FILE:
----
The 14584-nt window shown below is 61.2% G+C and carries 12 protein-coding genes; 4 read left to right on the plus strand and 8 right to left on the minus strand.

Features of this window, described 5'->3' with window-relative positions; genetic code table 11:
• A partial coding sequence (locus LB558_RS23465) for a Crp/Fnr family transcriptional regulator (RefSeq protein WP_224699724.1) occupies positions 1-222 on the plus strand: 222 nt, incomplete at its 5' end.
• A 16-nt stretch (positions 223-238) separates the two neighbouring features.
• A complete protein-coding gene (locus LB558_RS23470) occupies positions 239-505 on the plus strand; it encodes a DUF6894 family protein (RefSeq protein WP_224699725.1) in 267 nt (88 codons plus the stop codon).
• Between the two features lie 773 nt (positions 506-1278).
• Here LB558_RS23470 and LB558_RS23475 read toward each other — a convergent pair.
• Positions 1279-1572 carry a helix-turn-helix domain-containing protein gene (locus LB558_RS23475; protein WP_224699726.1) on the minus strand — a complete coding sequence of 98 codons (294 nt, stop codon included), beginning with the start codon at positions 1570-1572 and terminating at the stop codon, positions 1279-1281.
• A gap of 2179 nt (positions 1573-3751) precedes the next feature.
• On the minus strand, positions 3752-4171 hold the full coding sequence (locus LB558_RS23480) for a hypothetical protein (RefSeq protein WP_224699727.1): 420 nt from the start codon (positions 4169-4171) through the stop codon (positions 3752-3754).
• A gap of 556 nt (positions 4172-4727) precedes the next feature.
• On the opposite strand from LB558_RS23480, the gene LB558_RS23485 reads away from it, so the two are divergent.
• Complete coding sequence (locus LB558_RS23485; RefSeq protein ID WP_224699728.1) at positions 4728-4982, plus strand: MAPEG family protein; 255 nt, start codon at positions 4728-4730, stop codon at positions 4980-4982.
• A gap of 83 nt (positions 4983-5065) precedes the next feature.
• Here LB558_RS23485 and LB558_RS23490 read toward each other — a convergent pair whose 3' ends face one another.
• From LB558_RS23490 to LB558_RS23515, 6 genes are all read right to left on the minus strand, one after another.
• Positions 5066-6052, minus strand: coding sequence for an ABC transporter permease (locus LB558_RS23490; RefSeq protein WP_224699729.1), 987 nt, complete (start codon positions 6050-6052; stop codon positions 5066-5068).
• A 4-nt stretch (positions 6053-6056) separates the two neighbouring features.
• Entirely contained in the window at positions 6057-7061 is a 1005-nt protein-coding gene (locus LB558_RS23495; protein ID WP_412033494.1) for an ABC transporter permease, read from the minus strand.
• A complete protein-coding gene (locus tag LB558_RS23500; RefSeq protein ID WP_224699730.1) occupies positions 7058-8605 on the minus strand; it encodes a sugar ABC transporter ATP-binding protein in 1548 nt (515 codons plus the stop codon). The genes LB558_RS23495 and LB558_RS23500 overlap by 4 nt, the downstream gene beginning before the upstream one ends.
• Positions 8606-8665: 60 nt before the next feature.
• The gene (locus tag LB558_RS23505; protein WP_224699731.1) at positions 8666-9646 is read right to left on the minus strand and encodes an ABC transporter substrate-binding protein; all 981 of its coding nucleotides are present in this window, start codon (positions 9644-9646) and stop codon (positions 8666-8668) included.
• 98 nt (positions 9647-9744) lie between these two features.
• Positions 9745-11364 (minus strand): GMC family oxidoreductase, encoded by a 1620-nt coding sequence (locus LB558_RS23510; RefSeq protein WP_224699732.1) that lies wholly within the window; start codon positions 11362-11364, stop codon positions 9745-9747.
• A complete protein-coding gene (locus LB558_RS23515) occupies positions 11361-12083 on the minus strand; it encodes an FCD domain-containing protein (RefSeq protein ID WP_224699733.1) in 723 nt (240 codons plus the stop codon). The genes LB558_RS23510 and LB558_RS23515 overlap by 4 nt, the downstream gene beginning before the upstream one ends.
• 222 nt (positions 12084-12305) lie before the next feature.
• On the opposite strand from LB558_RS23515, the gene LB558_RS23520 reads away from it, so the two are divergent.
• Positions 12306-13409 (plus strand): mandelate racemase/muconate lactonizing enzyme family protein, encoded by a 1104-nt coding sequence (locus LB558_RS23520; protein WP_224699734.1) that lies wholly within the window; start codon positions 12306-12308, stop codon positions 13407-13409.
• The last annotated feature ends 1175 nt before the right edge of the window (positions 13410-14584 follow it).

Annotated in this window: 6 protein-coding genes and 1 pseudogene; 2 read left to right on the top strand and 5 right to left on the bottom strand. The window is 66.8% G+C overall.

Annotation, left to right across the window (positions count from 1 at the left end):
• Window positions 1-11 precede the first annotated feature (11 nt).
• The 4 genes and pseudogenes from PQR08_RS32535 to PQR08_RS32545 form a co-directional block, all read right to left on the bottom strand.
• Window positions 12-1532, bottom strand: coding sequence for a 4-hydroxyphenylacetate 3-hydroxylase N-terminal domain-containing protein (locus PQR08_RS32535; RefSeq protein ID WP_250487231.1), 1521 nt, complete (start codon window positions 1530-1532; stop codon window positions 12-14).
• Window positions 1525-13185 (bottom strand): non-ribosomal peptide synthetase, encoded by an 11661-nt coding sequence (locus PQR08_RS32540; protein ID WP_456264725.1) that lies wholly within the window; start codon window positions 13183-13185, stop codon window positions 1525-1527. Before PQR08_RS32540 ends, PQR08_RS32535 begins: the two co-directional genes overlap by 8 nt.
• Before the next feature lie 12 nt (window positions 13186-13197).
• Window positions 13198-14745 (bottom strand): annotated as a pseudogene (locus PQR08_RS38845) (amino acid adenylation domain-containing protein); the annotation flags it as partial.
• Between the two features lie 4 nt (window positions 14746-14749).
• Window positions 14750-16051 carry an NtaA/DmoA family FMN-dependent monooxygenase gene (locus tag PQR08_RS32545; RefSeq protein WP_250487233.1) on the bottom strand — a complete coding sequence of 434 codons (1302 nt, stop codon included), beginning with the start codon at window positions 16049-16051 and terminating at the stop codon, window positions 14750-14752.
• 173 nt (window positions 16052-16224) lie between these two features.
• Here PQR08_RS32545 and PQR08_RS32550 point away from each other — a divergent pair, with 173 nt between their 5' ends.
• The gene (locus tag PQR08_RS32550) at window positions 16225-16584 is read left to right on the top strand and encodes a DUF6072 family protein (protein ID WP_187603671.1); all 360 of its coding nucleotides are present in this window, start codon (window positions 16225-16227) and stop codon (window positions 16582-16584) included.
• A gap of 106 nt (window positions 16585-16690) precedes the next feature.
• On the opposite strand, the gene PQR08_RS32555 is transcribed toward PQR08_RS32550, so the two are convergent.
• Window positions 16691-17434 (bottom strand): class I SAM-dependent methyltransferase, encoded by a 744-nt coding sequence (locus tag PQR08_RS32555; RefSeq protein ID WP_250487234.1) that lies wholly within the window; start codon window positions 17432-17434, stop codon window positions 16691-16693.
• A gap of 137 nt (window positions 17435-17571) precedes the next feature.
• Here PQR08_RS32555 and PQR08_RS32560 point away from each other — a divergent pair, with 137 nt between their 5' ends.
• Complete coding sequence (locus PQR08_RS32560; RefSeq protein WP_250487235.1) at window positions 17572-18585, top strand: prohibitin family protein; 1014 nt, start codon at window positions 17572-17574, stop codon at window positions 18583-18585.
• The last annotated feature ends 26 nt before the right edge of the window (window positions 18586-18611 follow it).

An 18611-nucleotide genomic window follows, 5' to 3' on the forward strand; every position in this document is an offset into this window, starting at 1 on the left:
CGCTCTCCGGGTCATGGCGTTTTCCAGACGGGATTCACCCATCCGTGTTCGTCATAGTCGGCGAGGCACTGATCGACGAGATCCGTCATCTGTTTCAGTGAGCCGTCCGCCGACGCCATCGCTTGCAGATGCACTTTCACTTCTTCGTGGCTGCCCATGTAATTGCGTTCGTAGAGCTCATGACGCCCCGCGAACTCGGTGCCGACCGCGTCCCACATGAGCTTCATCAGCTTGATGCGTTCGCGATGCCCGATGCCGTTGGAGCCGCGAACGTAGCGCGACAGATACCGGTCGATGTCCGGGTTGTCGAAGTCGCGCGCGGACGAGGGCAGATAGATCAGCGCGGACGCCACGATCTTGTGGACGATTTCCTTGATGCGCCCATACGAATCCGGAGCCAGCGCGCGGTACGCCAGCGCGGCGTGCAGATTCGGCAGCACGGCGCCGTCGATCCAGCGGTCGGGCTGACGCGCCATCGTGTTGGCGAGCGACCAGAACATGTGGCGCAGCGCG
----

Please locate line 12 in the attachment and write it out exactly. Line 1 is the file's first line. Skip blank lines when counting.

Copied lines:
• On the opposite strand from LB558_RS23480, the gene LB558_RS23485 reads away from it, so the two are divergent.